What is an Everyday Hero?

Everyday heroism requires action. 


Become an Everyday Hero for a Veteran: Sign a petition 





Although this picture depicts some of our U.S Congressional representatives, it does not depict all of them. Congress still remains one of the better solutions to help reform the Department of Veterans Affairs, because Congress can legislate new laws that can make the VA do so. The VA cannot change a law passed by Congress, that’s why it is imperative that this responsibility falls on Congress to correct the problems at the VA. The VA cannot be trusted to fix it's own problems, because VA directives, memorandums, and protocols can be changed by the VA at any time, as well as, their interpretation and adherence to their own made up rules.  A well written law minimizes ambiguity and ensures adherence and accountability. The only way Congress will legislate new laws is if their constituents demand it.  Veterans and their families must become veteran advocate lobbyists and communicate directly to their Congressional representatives what they need and want from the VA. 

     Please vote out anyone who does not support legislation that will reform the VA and please vote in those people who will actually do what is necessary to improve the VA. 


  Assist the Cogs

     What is a cog?

     Cogs are the teeth on a sprocket or gear.   A cogwheel is any wheel with teeth (cogs). A gear is a wheel with cogs that mesh with the gears of another wheel. A cog is a simple spur gear. A cogwheel or gear is a rotating machine part which meshes with another toothed part to transmit or receive motion.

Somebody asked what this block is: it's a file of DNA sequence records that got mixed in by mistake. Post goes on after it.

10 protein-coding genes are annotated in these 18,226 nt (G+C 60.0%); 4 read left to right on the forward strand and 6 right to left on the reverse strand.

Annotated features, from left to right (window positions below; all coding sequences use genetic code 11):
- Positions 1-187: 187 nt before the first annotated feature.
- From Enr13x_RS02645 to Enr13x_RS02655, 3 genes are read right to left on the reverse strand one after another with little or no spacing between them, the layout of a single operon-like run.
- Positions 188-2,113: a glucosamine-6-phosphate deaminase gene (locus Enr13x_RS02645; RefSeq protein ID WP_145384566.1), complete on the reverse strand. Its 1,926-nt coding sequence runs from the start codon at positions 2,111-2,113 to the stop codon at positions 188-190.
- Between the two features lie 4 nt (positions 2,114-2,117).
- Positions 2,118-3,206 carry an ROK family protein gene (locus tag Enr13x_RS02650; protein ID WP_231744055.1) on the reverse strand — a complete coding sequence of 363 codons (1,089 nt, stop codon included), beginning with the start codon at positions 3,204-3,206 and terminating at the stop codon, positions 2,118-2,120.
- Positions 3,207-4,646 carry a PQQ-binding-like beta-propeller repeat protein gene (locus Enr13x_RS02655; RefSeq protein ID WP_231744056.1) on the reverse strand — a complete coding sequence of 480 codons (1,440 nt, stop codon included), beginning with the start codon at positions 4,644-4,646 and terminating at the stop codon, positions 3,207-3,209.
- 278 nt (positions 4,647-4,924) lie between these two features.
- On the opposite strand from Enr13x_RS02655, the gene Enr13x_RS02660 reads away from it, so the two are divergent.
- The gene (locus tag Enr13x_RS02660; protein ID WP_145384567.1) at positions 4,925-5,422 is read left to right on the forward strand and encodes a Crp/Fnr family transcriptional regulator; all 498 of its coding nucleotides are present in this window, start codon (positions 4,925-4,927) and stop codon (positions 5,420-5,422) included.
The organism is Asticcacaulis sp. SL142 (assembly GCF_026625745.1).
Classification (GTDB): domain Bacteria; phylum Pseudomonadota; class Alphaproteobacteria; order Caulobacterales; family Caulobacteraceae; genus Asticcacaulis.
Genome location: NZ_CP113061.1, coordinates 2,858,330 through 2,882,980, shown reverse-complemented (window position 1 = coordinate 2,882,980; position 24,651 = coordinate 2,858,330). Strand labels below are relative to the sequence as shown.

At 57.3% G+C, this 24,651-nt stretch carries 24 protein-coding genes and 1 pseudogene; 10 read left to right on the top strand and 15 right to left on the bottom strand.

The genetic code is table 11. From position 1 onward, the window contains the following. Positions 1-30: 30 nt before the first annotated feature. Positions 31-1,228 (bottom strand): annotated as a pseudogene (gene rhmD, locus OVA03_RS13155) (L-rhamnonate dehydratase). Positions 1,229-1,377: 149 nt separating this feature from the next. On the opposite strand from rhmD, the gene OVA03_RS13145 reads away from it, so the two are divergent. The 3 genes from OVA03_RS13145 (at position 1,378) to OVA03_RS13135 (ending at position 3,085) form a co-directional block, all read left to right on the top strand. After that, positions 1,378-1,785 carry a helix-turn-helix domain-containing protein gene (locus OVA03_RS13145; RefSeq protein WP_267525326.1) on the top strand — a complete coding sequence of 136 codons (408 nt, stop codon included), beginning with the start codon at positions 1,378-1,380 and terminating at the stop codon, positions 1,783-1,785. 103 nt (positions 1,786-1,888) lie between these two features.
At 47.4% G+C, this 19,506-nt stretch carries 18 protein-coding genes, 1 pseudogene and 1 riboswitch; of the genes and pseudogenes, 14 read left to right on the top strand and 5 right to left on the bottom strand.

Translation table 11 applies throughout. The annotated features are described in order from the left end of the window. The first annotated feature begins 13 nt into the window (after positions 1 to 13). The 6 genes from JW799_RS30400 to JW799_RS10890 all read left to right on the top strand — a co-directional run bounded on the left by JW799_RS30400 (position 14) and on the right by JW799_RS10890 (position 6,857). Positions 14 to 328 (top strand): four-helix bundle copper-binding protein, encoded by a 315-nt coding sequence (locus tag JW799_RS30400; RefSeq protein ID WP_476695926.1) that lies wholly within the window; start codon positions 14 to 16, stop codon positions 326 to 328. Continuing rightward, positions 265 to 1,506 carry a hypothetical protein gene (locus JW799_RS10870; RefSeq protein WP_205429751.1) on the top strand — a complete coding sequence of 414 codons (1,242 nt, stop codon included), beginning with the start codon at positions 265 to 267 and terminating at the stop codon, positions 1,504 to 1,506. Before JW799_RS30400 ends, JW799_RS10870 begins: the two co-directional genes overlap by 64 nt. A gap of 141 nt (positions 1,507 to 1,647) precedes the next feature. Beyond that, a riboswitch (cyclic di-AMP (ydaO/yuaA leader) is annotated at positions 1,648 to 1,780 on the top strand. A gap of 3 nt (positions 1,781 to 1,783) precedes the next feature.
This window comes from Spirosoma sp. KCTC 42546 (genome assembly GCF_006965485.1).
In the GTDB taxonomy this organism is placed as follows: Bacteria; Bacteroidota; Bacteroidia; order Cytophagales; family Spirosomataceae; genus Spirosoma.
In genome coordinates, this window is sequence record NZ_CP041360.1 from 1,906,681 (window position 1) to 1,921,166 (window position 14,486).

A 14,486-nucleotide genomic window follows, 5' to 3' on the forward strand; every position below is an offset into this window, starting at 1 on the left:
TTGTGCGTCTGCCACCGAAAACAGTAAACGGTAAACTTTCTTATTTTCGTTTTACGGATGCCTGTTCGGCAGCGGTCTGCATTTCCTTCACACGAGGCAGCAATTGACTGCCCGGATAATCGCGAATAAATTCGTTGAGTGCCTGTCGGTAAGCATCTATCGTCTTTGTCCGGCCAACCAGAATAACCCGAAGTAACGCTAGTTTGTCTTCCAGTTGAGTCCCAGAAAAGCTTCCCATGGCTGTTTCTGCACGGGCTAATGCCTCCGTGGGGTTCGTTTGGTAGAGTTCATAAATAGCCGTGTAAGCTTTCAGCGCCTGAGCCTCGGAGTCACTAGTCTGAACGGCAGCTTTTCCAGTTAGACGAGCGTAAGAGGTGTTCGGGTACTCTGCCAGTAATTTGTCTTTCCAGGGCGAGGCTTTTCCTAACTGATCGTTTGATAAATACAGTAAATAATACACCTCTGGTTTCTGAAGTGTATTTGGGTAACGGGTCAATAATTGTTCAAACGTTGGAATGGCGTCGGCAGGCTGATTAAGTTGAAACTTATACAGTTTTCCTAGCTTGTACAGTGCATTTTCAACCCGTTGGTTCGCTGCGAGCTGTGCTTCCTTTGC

Why refer to government workers as cogs?

     Cog also refers to a subordinate member of an organization who performs necessary but usually minor or routine functions of an organization.

     Interestingly, the transitive verb of the word means to “load or manipulate fraudulently”; the noun of the word means “and instance of cheating; a swindle or trick”.

     Not only do federal VA employees (cogs) have very specific job descriptions, they can only act within their specific job description. The VA is divided into thousands of departments and job descriptions which are all supposed to work with one another like cogs on a wheel and gears in a machine. The VA is an enormous system of connected parts forming a complex whole. There is a hierarchy within each job description and department.

     A cog who knows it’s job well and stays within it’s wheel (job description) is more efficient than a cog who tries to do another cog’s job (duplication of work). Cogs that have a clear understanding of their role minimize confusion for everyone.

     Most of the time services to the veteran require several different cogs (people, job descriptions, departments) working together. However, when a person, job description or department is not functioning well it creates a bottleneck. A bottleneck is a point of congestion in a production system that occurs when workloads arrive too quickly for the production to handle.